Lobbyist and public relations consultant Dr. Patrick Moore made a bold statement about drinking glyphosate and an offhanded comment about farmers attempting suicide during an interview. The video footage has gone viral as many anti-GMO activists point out his unwillingness to drink the herbicide that is commonly used on genetically modified crops after stating, "You can drink a whole quart of it, and it won't hurt you."
The interviewer tells Moore that he has a cup of glyphosate that he could drink to prove his point, but Dr. Moore refuses, saying that he isn't "stupid." After more insistance from the interviewer, Moore still refused to drink the glyphosate, after affirming its safety, stating, "People try to commit suicide with it and fail fairly regularly. It's not dangerous to humans."
However, Moore's comment about farmers' suicides evoked discord because, apart from glyphosate formulations actually being used in farmers' suicides, exposure to glyphosate and other organophosphates has been potentially implicated by scientists in elevating suicide risk. Merck Manuals lists glyphosate as an organophosphate, but is clear that a one-time, accidental ingestion with less than a mouthful is not very toxic, nor immediately deadly.
Glyphosate is much less acutely toxic than many other chemical pesticides. The dose of glyphosate that can kill half of a test group of rats, according to the glyphosate MSDS, is set at greater than 5,000 mg/kg. Given that the density of glyphosate is 1.70 g/cm³, 5000 mg of glyphosate is equal to 2.94 mL of glyphosate. The LD50 (lethal dose required to kill half of all test subjects) equivalent for the average-sized North American man would be greater than 235 mL (greater than about a quarter of a quart) of glyphosate. With this information, glyphosate would be classified as not acutely toxic at all, and Dr. Moore was correct that if the cup of herbicide offered to him was only glyphosate, it would probably not pose an immediate danger of killing him.
However, what if the cup he was offered was actually a glyphosate formulation like RoundUp, the product most commonly associated as a glyphosate formulation?
RoundUp contains 41 percent glyphosate in its standard concentration and can be acutely toxic to humans, according to scientific research.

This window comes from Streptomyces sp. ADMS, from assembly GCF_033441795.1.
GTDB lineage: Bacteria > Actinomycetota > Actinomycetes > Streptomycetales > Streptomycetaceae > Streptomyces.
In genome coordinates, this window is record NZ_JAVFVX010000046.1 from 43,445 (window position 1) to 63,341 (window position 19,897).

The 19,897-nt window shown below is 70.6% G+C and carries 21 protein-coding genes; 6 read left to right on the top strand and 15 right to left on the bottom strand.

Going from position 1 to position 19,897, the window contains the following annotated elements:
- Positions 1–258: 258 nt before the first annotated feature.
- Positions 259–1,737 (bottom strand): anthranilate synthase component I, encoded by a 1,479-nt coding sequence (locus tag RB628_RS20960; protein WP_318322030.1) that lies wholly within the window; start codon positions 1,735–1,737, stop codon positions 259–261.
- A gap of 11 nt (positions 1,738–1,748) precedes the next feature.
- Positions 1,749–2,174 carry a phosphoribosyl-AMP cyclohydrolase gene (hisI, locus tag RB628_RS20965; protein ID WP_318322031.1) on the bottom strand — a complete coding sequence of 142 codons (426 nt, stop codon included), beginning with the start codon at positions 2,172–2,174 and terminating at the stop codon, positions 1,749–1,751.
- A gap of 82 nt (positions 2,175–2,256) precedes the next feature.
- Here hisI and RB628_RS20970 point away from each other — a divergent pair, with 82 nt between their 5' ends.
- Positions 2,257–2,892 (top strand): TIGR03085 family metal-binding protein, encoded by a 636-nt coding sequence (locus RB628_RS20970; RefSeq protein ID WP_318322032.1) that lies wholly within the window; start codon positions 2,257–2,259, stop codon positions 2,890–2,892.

"Accidental ingestion of glyphosate formulations is generally associated with only mild, transient, gastrointestinal features," according to Toxicological Reviews, which went on to state that "most reported cases [of glyphosate poisoning] have followed the deliberate ingestion of the concentrated formulation of Roundup."
The review of glyphosate poisonings further states that ingestion of greater than "85 mL of the concentrated formulation [of RoundUp] is likely to cause significant toxicity in adults." The dose of 85 mL would equal only 0.0898 quarts of RoundUp and would consist of only 0.0368 quarts of glyphosate. So, if the cup of glyphosate that had been offered to him to drink was actually a glyphosate-based formulation, it could have been significantly toxic.
In the last decade, more than 250,000 Indian farmers have reportedly committed suicide. That number is steadily increasing, and some of those farmers committed suicide by ingesting the pesticides they once used on their crops. Moore's mentioning of failed attempts at suicide struck a nerve, because farmers' suicides are such a concern that parts of India have been coined the "suicide belt," and some refer to the phenomenon as "GM genocide."
According to EcoWatch, glyphosate is technically an organophosphate, but it shouldn't affect the nervous system because it's not a cholinesterase inhibitor. An article published in the journal Neurotoxicity claims that "exposure to organophosphate pesticides affecting non-cholinergic systems may contribute to depression, impulsivity or some combination of these disturbances in mood and could explain an elevated association of organophosphate exposure with [farmer] suicide." Additionally, glyphosate is included in pesticide formulations alongside cholinesterase inhibitors frequently.
"Work continues on this issue worldwide and most studies have supported an association between pesticide exposures and depression," Dr. Lorann Stallones, professor and director of the graduate program in public health at Colorado State University, said to this Inquisitr author in an email of the broader study of organophosphates and their potential link to depression and suicide ideation.